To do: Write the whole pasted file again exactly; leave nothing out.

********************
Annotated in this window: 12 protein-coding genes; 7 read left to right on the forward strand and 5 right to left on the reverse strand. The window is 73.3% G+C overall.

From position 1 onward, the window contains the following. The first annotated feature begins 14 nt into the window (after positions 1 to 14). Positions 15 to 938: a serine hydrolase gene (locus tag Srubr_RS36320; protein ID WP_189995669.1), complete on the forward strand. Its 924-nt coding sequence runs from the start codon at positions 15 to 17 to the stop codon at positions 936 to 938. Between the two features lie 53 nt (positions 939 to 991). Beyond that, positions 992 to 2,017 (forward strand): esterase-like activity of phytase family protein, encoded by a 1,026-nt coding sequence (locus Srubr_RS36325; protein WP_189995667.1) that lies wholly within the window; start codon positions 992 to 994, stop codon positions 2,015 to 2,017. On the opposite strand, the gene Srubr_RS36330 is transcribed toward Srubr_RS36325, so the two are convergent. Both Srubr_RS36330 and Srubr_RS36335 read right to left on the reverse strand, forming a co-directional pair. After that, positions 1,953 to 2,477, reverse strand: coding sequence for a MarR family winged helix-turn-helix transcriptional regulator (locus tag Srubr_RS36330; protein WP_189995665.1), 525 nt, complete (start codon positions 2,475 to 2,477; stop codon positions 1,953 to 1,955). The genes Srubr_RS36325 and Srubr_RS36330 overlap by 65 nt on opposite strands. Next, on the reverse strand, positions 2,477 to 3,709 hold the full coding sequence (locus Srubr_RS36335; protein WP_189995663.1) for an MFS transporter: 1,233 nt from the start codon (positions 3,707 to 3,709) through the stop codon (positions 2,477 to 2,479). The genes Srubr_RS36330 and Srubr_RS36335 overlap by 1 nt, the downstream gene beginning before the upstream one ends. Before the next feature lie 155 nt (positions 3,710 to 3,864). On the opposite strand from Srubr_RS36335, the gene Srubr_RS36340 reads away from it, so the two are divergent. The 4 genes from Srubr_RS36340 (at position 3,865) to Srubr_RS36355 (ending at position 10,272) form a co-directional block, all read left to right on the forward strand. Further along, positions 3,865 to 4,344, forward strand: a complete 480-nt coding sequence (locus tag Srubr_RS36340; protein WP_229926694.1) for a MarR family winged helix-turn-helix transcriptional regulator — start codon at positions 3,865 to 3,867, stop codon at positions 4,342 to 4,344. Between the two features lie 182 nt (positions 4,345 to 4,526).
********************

Annotated in this window: 12 protein-coding genes; 7 read left to right on the forward strand and 5 right to left on the reverse strand. The window is 73.3% G+C overall.

From position 1 onward, the window contains the following. The first annotated feature begins 14 nt into the window (after positions 1 to 14). Positions 15 to 938: a serine hydrolase gene (locus tag Srubr_RS36320; protein ID WP_189995669.1), complete on the forward strand. Its 924-nt coding sequence runs from the start codon at positions 15 to 17 to the stop codon at positions 936 to 938. Between the two features lie 53 nt (positions 939 to 991). Beyond that, positions 992 to 2,017 (forward strand): esterase-like activity of phytase family protein, encoded by a 1,026-nt coding sequence (locus Srubr_RS36325; protein WP_189995667.1) that lies wholly within the window; start codon positions 992 to 994, stop codon positions 2,015 to 2,017. On the opposite strand, the gene Srubr_RS36330 is transcribed toward Srubr_RS36325, so the two are convergent. Both Srubr_RS36330 and Srubr_RS36335 read right to left on the reverse strand, forming a co-directional pair. After that, positions 1,953 to 2,477, reverse strand: coding sequence for a MarR family winged helix-turn-helix transcriptional regulator (locus tag Srubr_RS36330; protein WP_189995665.1), 525 nt, complete (start codon positions 2,475 to 2,477; stop codon positions 1,953 to 1,955). The genes Srubr_RS36325 and Srubr_RS36330 overlap by 65 nt on opposite strands. Next, on the reverse strand, positions 2,477 to 3,709 hold the full coding sequence (locus Srubr_RS36335; protein WP_189995663.1) for an MFS transporter: 1,233 nt from the start codon (positions 3,707 to 3,709) through the stop codon (positions 2,477 to 2,479). The genes Srubr_RS36330 and Srubr_RS36335 overlap by 1 nt, the downstream gene beginning before the upstream one ends. Before the next feature lie 155 nt (positions 3,710 to 3,864). On the opposite strand from Srubr_RS36335, the gene Srubr_RS36340 reads away from it, so the two are divergent. The 4 genes from Srubr_RS36340 (at position 3,865) to Srubr_RS36355 (ending at position 10,272) form a co-directional block, all read left to right on the forward strand. Further along, positions 3,865 to 4,344, forward strand: a complete 480-nt coding sequence (locus tag Srubr_RS36340; protein WP_229926694.1) for a MarR family winged helix-turn-helix transcriptional regulator — start codon at positions 3,865 to 3,867, stop codon at positions 4,342 to 4,344. Between the two features lie 182 nt (positions 4,345 to 4,526).